Most Architects and probably most IT people understand the benefits of a well-functioning Enterprise Architecture capability. Can we say the Business understands it too?
Developing and sustaining EA capability in context of a large enterprise can be very challenging. It is so because organizations usually start with the lot of baggage that has accumulated over the years. The baggage being the organizational silos, technical debt or company culture to name a few. For that reason it is very important to have a clearly articulated value proposition for EA. The value proposition must resonate with the Business and offer some short-term benefits in addition to long-term benefits. Having articulated the value, it is important to focus on delivering on those short-term promises because the failure to do so may undermine EA’s ability to realize the long-term ones. What does it mean exactly, you ask? It means that you may have to take a practical approach to Enterprise Architecture as opposed to a holistic one. It may mean the following:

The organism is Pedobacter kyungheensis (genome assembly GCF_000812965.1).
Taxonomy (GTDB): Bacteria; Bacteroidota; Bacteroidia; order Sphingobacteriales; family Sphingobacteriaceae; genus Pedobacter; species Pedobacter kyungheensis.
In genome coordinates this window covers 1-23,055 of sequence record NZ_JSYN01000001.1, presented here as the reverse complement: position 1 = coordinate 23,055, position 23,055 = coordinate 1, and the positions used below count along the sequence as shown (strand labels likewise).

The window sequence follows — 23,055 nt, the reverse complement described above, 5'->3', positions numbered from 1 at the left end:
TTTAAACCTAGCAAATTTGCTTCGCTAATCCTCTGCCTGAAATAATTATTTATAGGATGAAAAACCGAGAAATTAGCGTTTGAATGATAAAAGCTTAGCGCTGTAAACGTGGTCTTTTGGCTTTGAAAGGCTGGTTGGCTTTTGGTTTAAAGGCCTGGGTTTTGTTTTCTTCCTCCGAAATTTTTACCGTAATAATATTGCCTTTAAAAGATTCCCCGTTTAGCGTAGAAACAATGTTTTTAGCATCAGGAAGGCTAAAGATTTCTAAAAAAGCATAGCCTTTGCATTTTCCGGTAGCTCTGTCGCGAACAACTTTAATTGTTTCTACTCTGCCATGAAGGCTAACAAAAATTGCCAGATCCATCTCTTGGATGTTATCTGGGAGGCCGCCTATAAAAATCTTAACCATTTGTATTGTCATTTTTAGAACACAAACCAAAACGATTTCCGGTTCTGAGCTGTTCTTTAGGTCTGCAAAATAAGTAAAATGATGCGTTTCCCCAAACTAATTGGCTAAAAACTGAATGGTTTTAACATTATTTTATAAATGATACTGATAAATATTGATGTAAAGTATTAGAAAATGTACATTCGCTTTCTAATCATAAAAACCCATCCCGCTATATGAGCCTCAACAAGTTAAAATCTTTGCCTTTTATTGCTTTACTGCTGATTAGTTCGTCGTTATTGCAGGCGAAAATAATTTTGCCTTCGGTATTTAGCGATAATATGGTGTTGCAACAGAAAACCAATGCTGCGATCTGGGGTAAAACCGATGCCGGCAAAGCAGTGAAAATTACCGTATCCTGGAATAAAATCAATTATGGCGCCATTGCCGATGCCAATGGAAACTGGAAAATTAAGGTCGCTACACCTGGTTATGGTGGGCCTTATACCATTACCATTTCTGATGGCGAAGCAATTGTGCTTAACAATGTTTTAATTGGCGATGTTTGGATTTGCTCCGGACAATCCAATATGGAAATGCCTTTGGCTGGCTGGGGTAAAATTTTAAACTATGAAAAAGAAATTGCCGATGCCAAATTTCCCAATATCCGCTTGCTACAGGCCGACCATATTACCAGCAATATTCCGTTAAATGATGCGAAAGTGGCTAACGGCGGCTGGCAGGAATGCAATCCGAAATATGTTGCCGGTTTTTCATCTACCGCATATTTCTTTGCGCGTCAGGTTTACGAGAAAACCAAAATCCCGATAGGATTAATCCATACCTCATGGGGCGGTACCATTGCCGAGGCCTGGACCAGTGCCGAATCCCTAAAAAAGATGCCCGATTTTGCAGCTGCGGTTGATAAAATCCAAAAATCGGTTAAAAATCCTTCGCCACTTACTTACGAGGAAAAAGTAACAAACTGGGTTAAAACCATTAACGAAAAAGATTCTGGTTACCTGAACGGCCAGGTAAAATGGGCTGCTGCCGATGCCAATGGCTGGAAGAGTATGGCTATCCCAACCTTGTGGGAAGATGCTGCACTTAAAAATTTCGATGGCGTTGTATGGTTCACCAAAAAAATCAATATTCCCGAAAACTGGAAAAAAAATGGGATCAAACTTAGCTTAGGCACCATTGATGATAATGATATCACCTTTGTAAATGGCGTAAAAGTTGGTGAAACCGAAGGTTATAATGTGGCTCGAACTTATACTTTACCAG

- Using architecture frameworks as guides and not as exact blueprints for EA.
- Maximizing the reuse of existing processes in your organization, however imperfect they may be.
- Relying on simple and familiar tools instead of pursuing the holy grail of a tool that promises to solve all EA problems.
- Limiting the amount of architectural information to the level that can be reliably managed while still providing tangible value.
- Establishing controls to ensure that architectural information maintains its currency over time.
Of course, the list can go on. The bottom line is that in order to run you have to learn how to walk first. Business may never let EA “run” if they can’t see that it can walk straight.
Join me at #SATURN14 for a brief talk about a practical approach to integrating Enterprise Architecture.